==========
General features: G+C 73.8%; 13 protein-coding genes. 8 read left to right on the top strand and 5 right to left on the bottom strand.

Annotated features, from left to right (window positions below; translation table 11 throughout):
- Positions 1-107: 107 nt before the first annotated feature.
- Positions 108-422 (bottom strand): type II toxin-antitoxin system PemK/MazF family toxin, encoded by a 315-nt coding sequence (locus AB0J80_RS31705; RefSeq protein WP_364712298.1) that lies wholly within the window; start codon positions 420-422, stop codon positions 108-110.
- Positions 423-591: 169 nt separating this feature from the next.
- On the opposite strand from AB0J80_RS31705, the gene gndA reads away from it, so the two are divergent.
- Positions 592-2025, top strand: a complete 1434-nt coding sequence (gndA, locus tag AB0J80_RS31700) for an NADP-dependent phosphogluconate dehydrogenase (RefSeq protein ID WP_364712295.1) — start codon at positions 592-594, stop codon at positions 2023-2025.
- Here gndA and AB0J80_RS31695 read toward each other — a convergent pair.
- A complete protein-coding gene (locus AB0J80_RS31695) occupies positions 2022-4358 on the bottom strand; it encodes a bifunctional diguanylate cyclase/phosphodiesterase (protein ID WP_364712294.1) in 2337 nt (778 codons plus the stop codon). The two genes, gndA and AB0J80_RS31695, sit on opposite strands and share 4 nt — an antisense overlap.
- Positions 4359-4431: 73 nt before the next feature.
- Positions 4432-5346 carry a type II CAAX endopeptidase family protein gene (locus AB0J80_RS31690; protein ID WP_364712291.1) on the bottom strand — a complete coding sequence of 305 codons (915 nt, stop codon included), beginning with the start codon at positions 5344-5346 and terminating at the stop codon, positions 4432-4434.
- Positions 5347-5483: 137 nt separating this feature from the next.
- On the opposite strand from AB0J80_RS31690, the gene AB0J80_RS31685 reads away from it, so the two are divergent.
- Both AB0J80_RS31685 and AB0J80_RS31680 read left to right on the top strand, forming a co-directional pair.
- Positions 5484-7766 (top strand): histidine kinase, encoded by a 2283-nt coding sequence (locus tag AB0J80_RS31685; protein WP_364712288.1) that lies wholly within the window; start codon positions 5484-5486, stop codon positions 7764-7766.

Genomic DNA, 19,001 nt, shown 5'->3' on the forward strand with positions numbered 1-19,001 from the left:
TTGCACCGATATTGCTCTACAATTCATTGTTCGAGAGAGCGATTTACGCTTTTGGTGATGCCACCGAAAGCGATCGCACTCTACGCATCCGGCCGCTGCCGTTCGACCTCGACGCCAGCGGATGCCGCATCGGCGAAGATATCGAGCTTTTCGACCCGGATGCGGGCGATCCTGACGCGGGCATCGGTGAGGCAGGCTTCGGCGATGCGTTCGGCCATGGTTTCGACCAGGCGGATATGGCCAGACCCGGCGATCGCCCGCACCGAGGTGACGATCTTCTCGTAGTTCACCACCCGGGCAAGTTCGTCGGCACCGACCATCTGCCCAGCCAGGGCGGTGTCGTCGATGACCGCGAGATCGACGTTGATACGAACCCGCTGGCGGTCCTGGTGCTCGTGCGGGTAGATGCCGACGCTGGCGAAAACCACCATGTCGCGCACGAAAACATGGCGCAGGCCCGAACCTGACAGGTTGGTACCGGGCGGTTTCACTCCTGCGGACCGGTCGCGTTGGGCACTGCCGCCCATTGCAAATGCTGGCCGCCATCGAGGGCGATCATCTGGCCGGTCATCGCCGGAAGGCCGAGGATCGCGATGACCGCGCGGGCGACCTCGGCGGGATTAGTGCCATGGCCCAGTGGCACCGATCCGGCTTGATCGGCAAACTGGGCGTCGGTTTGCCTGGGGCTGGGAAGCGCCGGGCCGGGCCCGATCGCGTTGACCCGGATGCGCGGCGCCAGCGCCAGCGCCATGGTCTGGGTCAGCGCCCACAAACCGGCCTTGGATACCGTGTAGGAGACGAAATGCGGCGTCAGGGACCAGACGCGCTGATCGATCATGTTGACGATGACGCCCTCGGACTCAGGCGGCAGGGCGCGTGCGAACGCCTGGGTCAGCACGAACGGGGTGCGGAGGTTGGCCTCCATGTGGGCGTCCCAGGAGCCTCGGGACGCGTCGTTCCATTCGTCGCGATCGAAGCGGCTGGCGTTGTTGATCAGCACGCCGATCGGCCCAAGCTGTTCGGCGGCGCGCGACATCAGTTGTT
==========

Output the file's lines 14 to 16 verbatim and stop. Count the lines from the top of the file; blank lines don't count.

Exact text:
- Both AB0J80_RS31685 and AB0J80_RS31680 read left to right on the top strand, forming a co-directional pair.
- Positions 5484-7766 (top strand): histidine kinase, encoded by a 2283-nt coding sequence (locus tag AB0J80_RS31685; protein WP_364712288.1) that lies wholly within the window; start codon positions 5484-5486, stop codon positions 7764-7766.

Genomic DNA, 19,001 nt, shown 5'->3' on the forward strand with positions numbered 1-19,001 from the left: